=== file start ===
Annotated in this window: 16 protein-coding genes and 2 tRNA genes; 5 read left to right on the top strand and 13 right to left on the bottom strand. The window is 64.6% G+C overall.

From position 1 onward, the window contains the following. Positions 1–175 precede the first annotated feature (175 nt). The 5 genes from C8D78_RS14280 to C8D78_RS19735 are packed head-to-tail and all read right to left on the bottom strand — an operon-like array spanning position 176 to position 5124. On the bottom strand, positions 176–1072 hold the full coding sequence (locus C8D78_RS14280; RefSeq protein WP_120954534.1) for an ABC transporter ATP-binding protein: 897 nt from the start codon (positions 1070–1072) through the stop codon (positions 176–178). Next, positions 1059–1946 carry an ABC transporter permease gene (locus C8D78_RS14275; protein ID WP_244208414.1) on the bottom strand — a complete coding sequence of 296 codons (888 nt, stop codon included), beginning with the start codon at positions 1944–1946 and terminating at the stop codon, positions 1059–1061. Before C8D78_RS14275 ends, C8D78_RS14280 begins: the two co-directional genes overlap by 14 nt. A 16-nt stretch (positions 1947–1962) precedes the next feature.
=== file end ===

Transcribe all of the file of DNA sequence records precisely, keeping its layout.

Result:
Annotated in this window: 16 protein-coding genes and 2 tRNA genes; 5 read left to right on the top strand and 13 right to left on the bottom strand. The window is 64.6% G+C overall.

From position 1 onward, the window contains the following. Positions 1–175 precede the first annotated feature (175 nt). The 5 genes from C8D78_RS14280 to C8D78_RS19735 are packed head-to-tail and all read right to left on the bottom strand — an operon-like array spanning position 176 to position 5124. On the bottom strand, positions 176–1072 hold the full coding sequence (locus C8D78_RS14280; RefSeq protein WP_120954534.1) for an ABC transporter ATP-binding protein: 897 nt from the start codon (positions 1070–1072) through the stop codon (positions 176–178). Next, positions 1059–1946 carry an ABC transporter permease gene (locus C8D78_RS14275; protein ID WP_244208414.1) on the bottom strand — a complete coding sequence of 296 codons (888 nt, stop codon included), beginning with the start codon at positions 1944–1946 and terminating at the stop codon, positions 1059–1061. Before C8D78_RS14275 ends, C8D78_RS14280 begins: the two co-directional genes overlap by 14 nt. A 16-nt stretch (positions 1947–1962) precedes the next feature.